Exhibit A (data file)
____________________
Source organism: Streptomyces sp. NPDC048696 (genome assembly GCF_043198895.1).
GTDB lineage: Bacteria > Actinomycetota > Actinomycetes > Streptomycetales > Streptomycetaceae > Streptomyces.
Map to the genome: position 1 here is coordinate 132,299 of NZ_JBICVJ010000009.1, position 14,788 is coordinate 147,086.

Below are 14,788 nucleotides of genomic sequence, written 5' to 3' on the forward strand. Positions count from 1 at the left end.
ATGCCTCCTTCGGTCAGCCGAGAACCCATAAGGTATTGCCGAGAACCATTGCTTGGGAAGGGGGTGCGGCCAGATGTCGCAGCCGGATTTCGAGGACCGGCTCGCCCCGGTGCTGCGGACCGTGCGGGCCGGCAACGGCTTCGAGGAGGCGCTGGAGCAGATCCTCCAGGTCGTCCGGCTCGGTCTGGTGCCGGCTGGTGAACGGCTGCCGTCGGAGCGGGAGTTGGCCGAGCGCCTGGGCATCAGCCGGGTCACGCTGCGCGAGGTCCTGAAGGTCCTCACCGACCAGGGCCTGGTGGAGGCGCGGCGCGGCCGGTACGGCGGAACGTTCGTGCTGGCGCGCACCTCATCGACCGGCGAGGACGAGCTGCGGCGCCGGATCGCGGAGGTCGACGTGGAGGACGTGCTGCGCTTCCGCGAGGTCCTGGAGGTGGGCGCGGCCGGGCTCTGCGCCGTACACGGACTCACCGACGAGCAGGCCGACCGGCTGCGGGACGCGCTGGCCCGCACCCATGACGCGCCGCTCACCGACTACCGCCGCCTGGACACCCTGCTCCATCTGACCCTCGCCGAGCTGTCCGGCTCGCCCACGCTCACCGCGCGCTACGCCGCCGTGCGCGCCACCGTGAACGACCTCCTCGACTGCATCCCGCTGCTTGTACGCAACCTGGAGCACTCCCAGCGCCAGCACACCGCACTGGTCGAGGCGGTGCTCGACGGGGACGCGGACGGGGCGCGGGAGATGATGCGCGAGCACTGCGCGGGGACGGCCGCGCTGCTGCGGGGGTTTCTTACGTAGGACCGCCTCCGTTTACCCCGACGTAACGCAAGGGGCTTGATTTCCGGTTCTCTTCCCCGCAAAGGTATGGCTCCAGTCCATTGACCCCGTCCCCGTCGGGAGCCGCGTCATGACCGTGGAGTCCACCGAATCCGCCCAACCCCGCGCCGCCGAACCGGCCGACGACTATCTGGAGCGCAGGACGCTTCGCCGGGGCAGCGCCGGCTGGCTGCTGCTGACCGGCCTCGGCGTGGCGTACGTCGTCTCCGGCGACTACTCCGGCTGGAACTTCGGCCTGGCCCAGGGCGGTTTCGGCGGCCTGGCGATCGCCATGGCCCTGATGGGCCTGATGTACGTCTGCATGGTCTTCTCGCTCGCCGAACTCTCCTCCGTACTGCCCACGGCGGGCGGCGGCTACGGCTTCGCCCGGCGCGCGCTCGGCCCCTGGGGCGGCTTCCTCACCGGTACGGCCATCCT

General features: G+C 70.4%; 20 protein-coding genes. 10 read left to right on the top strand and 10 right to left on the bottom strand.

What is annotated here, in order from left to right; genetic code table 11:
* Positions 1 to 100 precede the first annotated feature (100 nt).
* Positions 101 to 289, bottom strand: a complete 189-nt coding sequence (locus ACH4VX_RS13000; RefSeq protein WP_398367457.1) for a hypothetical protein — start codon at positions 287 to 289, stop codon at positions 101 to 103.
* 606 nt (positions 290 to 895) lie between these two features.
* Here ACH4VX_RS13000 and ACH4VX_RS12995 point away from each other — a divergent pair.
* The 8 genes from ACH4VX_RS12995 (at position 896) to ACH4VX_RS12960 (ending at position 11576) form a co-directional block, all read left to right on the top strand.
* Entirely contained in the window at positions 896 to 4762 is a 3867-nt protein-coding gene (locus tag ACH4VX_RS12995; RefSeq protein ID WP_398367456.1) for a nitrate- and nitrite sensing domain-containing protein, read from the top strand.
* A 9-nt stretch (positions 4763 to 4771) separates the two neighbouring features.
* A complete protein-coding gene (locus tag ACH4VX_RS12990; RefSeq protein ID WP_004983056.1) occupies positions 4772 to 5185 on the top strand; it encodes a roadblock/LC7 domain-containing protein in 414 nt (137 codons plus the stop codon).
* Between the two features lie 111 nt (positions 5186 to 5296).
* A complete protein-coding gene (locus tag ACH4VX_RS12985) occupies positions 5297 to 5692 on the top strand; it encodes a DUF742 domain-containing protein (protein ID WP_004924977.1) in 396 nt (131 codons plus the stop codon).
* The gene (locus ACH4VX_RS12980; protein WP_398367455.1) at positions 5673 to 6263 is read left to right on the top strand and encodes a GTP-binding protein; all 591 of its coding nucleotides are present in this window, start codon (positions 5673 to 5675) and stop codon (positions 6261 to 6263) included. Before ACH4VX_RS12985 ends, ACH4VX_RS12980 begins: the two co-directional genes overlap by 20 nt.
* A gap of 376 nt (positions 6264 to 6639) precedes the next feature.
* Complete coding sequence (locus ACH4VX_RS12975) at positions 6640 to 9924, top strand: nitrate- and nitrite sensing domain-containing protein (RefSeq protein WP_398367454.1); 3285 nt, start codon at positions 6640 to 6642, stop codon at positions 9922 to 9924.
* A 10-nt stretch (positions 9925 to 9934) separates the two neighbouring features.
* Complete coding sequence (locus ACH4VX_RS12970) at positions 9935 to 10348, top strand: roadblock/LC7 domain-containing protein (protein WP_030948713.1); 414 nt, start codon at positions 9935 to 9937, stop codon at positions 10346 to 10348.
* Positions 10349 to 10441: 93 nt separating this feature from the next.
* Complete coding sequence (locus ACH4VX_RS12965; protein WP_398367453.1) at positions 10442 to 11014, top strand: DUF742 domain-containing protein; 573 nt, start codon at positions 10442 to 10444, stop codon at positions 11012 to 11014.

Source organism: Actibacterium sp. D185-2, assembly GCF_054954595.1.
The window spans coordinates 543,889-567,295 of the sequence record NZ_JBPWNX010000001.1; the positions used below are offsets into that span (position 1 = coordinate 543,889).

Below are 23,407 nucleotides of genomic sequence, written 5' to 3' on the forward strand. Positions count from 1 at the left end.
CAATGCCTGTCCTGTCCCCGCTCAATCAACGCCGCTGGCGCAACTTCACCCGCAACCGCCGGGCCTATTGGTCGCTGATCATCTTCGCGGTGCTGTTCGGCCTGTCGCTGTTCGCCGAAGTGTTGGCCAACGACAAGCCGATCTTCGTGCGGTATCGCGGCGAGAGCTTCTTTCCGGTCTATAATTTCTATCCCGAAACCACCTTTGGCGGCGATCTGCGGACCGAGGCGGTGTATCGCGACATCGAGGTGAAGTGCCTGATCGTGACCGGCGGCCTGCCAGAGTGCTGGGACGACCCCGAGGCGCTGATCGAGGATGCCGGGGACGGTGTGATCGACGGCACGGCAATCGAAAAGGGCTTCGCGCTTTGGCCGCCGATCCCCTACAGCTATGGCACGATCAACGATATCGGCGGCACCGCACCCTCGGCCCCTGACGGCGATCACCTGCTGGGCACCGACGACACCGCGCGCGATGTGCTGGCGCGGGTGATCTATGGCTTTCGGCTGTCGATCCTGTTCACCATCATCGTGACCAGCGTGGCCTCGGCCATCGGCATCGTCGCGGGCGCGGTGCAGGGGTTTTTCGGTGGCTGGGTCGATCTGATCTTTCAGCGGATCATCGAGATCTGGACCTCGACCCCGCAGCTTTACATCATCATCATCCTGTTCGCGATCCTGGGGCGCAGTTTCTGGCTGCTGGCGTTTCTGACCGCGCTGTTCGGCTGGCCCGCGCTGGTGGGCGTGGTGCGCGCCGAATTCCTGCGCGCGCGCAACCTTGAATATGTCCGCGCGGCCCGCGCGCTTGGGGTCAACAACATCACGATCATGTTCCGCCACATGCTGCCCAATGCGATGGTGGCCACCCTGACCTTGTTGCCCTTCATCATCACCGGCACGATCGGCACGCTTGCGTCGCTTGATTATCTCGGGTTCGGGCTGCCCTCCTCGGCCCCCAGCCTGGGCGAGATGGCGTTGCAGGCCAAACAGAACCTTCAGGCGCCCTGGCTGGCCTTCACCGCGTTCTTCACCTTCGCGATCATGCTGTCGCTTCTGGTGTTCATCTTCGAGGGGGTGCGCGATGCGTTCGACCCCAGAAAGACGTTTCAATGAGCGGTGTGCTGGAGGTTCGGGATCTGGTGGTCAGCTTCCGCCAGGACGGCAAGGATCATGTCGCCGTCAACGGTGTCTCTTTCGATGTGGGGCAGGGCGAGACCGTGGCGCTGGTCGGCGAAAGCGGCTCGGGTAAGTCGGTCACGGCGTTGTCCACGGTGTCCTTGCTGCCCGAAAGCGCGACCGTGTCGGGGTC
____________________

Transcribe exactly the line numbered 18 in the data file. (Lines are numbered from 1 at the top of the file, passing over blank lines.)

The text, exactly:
* The gene (locus ACH4VX_RS12980; protein WP_398367455.1) at positions 5673 to 6263 is read left to right on the top strand and encodes a GTP-binding protein; all 591 of its coding nucleotides are present in this window, start codon (positions 5673 to 5675) and stop codon (positions 6261 to 6263) included. Before ACH4VX_RS12985 ends, ACH4VX_RS12980 begins: the two co-directional genes overlap by 20 nt.